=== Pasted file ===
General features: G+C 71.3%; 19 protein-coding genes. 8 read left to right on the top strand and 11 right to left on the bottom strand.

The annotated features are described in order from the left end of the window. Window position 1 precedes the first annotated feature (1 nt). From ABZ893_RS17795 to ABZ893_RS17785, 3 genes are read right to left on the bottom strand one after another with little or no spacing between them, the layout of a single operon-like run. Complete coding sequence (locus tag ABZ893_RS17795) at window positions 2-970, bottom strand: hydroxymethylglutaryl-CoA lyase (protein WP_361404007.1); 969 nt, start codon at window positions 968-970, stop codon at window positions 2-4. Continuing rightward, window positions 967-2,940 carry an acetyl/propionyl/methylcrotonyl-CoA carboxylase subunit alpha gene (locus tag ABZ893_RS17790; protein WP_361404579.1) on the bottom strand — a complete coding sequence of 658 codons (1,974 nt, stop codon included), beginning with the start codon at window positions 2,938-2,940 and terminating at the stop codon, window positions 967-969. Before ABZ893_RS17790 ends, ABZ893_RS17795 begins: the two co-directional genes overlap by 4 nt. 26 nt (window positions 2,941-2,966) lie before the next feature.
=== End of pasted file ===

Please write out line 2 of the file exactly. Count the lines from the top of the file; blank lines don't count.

The annotated features are described in order from the left end of the window. Window position 1 precedes the first annotated feature (1 nt). From ABZ893_RS17795 to ABZ893_RS17785, 3 genes are read right to left on the bottom strand one after another with little or no spacing between them, the layout of a single operon-like run. Complete coding sequence (locus tag ABZ893_RS17795) at window positions 2-970, bottom strand: hydroxymethylglutaryl-CoA lyase (protein WP_361404007.1); 969 nt, start codon at window positions 968-970, stop codon at window positions 2-4. Continuing rightward, window positions 967-2,940 carry an acetyl/propionyl/methylcrotonyl-CoA carboxylase subunit alpha gene (locus tag ABZ893_RS17790; protein WP_361404579.1) on the bottom strand — a complete coding sequence of 658 codons (1,974 nt, stop codon included), beginning with the start codon at window positions 2,938-2,940 and terminating at the stop codon, window positions 967-969. Before ABZ893_RS17790 ends, ABZ893_RS17795 begins: the two co-directional genes overlap by 4 nt. 26 nt (window positions 2,941-2,966) lie before the next feature.